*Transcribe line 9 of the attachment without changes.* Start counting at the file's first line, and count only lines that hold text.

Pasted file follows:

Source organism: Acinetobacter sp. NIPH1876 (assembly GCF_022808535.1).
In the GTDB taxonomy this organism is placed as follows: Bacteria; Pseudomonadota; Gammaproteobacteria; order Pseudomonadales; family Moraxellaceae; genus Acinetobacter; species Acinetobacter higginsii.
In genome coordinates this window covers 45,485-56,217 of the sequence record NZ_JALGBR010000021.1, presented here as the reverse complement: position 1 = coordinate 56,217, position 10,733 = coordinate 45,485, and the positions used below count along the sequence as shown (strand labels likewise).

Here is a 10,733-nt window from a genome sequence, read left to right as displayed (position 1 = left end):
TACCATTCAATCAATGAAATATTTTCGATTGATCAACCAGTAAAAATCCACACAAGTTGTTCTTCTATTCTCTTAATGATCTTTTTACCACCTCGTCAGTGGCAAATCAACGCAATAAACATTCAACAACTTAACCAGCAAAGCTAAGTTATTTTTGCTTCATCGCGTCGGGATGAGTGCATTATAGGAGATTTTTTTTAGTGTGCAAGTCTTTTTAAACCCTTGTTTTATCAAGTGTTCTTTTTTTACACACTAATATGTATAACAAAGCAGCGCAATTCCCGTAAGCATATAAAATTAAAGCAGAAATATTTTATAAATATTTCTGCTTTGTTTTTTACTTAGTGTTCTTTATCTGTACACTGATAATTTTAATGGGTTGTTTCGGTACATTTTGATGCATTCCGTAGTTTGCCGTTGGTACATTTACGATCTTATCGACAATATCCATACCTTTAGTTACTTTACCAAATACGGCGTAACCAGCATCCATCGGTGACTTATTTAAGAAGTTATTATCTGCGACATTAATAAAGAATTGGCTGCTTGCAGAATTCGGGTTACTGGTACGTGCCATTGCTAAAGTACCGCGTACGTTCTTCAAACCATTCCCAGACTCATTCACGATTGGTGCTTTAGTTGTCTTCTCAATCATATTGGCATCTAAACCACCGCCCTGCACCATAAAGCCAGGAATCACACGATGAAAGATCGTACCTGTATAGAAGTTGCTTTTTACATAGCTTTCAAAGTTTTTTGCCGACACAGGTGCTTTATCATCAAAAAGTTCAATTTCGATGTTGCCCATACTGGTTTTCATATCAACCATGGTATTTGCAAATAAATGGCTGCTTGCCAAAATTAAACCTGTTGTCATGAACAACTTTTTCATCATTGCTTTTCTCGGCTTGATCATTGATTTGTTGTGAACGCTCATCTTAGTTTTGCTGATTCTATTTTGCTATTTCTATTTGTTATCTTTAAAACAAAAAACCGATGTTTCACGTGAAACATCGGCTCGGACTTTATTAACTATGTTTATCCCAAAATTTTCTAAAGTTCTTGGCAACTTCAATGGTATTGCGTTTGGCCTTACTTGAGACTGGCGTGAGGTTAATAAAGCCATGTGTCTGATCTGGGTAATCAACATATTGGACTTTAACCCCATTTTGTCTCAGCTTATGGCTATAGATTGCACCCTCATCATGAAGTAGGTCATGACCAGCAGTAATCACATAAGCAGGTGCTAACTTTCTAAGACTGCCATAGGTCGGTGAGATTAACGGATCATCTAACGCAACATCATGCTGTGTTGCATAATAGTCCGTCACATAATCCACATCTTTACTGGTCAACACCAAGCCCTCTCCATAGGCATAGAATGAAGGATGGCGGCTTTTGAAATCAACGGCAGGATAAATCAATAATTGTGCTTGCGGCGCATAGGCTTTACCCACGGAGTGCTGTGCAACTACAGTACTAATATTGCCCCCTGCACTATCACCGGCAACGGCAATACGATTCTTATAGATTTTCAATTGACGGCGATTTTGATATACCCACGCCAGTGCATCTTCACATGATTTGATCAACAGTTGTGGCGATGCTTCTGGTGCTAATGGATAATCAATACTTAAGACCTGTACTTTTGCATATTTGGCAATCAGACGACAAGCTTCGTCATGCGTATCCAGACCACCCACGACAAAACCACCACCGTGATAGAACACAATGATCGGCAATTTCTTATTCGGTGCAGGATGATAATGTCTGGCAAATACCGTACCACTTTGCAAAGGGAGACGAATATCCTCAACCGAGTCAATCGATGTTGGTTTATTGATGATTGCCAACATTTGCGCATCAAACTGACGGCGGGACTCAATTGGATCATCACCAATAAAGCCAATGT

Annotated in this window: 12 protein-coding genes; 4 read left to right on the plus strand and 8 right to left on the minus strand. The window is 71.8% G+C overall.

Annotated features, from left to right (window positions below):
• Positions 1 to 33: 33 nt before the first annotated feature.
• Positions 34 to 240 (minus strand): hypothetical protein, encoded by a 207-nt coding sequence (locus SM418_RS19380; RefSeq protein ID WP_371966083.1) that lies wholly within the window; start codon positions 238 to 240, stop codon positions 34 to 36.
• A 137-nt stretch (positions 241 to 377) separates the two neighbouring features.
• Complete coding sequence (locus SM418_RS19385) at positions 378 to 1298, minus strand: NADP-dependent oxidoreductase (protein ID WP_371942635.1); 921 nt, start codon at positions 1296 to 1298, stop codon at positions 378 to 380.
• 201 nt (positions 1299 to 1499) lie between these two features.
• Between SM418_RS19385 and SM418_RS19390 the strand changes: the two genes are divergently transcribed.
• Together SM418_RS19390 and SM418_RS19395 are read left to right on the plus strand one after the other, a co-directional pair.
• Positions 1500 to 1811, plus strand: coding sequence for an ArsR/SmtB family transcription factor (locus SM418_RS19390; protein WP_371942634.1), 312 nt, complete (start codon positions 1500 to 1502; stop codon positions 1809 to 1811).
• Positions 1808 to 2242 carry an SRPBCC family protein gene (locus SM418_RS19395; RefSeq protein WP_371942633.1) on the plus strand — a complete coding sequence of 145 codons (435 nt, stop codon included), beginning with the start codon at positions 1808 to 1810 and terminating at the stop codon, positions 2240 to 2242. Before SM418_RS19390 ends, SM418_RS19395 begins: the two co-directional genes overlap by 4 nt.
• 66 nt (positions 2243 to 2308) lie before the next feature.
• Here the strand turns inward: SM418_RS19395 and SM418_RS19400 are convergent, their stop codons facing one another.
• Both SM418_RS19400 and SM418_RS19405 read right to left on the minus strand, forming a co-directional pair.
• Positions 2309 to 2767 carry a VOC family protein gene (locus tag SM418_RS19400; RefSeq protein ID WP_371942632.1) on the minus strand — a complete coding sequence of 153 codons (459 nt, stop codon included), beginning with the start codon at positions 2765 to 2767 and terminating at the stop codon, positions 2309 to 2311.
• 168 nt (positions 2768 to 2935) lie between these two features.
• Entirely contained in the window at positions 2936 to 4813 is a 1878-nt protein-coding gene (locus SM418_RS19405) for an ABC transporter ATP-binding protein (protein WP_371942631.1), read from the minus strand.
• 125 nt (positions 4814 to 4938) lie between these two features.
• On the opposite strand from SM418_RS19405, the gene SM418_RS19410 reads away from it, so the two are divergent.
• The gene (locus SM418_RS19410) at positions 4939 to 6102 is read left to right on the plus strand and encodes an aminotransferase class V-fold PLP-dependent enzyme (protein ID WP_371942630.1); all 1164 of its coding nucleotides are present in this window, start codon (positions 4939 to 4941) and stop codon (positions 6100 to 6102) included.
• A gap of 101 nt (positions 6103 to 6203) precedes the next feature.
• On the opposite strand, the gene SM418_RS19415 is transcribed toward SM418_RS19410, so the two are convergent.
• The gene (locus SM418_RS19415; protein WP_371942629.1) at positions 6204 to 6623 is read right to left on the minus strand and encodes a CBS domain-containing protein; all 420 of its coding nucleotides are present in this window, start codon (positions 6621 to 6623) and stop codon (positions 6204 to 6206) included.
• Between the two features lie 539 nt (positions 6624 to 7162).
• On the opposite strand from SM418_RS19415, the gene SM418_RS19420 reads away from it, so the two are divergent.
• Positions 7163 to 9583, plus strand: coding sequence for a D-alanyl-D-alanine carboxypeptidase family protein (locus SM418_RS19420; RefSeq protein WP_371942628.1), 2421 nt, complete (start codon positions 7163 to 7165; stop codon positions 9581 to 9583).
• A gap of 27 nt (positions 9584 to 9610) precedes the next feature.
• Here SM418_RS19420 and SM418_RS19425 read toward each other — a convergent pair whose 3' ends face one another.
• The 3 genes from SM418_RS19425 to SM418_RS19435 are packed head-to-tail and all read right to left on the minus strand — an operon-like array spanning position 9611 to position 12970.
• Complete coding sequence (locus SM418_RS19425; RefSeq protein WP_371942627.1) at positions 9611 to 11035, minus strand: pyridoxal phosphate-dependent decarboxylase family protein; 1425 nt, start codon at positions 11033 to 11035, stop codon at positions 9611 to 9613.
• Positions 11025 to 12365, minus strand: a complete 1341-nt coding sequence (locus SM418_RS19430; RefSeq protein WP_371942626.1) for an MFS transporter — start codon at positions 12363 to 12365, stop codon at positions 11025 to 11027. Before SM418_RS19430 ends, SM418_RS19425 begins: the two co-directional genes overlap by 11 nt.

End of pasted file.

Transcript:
• Positions 34 to 240 (minus strand): hypothetical protein, encoded by a 207-nt coding sequence (locus SM418_RS19380; RefSeq protein ID WP_371966083.1) that lies wholly within the window; start codon positions 238 to 240, stop codon positions 34 to 36.